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Is late-onset schizophrenia a subtype of schizophrenia?

Authors

  • I. V. Vahia,

    1. Sam and Rose Stein Institute for Research on Aging, University of California, San Diego, La Jolla, CA, USA
    2. Department of Psychiatry, University of California, San Diego, La Jolla, CA, USA
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  • B. W. Palmer,

    1. Sam and Rose Stein Institute for Research on Aging, University of California, San Diego, La Jolla, CA, USA
    2. Department of Psychiatry, University of California, San Diego, La Jolla, CA, USA
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  • C. Depp,

    1. Sam and Rose Stein Institute for Research on Aging, University of California, San Diego, La Jolla, CA, USA
    2. Department of Psychiatry, University of California, San Diego, La Jolla, CA, USA
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  • I. Fellows,

    1. Sam and Rose Stein Institute for Research on Aging, University of California, San Diego, La Jolla, CA, USA
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  • S. Golshan,

    1. Sam and Rose Stein Institute for Research on Aging, University of California, San Diego, La Jolla, CA, USA
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  • H. C. Kraemer,

    1. Stanford University School of Medicine, Palo Alto, CA, USA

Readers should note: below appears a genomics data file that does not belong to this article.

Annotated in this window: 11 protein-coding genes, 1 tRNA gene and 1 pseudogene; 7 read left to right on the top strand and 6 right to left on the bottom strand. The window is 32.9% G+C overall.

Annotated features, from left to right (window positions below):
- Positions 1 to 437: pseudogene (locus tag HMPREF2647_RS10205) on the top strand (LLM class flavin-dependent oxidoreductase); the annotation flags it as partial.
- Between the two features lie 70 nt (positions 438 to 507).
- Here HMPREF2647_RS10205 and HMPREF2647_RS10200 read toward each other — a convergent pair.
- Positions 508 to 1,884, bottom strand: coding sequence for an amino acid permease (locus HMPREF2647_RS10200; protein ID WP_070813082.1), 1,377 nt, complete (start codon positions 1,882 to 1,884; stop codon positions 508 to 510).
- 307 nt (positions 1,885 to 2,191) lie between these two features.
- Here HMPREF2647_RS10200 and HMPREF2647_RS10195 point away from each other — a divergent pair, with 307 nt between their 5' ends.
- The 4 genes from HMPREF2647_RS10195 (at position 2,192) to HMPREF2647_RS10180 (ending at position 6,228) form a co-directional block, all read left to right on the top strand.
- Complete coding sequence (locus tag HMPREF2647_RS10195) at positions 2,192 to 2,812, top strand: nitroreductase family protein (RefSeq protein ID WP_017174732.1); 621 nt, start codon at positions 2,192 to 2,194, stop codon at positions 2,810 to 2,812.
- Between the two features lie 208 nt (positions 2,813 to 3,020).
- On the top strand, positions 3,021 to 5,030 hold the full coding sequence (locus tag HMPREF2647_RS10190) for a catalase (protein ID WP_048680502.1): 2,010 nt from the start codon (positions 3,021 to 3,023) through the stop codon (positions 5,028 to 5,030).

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  • D. V. Jeste

    1. Sam and Rose Stein Institute for Research on Aging, University of California, San Diego, La Jolla, CA, USA
    2. Department of Psychiatry, University of California, San Diego, La Jolla, CA, USA
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  • Dr. Vahia and Dr. Palmer should be considered co-primary authors of this article.

Dilip V. Jeste, MD, Estelle and Edgar Levi Chair in Aging, Director, Sam and Rose Stein Institute for Research on Aging, Distinguished Professor of Psychiatry and Neurosciences, University of California, San Diego, 9500 Gilman Drive #0664, La Jolla, CA 92093, USA.
E-mail: djeste@ucsd.edu

Abstract

Vahia IV, Palmer BW, Depp C, Fellows I, Golshan S, Kraemer HC, Jeste DV. Is late-onset schizophrenia a subtype of schizophrenia?

Objective:  To determine whether late-onset schizophrenia (LOS, onset after age 40) should be considered a distinct subtype of schizophrenia.

Method:  Participants included 359 normal comparison subjects (NCs) and 854 schizophrenia out-patients age >40 (110 LOS, 744 early-onset schizophrenia or EOS). Assessments included standardized measures of psychopathology, neurocognition, and functioning.

Results:  Early-onset schizophrenia and LOS groups differed from NCs on all measures of psychopathology and functioning, and most cognitive tests. Early-onset schizophrenia and LOS groups had similar education, severity of depressive, negative, and deficit symptoms, crystallized knowledge, and auditory working memory, but LOS patients included more women and married individuals, had less severe positive symptoms and general psychopathology, and better processing speed, abstraction, verbal memory, and everyday functioning, and were on lower antipsychotic doses. Most EOS–LOS differences remained significant after adjusting for age, gender, severity of negative or deficit symptoms, and duration of illness.

Conclusion:  Late-onset schizophrenia should be considered a subtype of schizophrenia.

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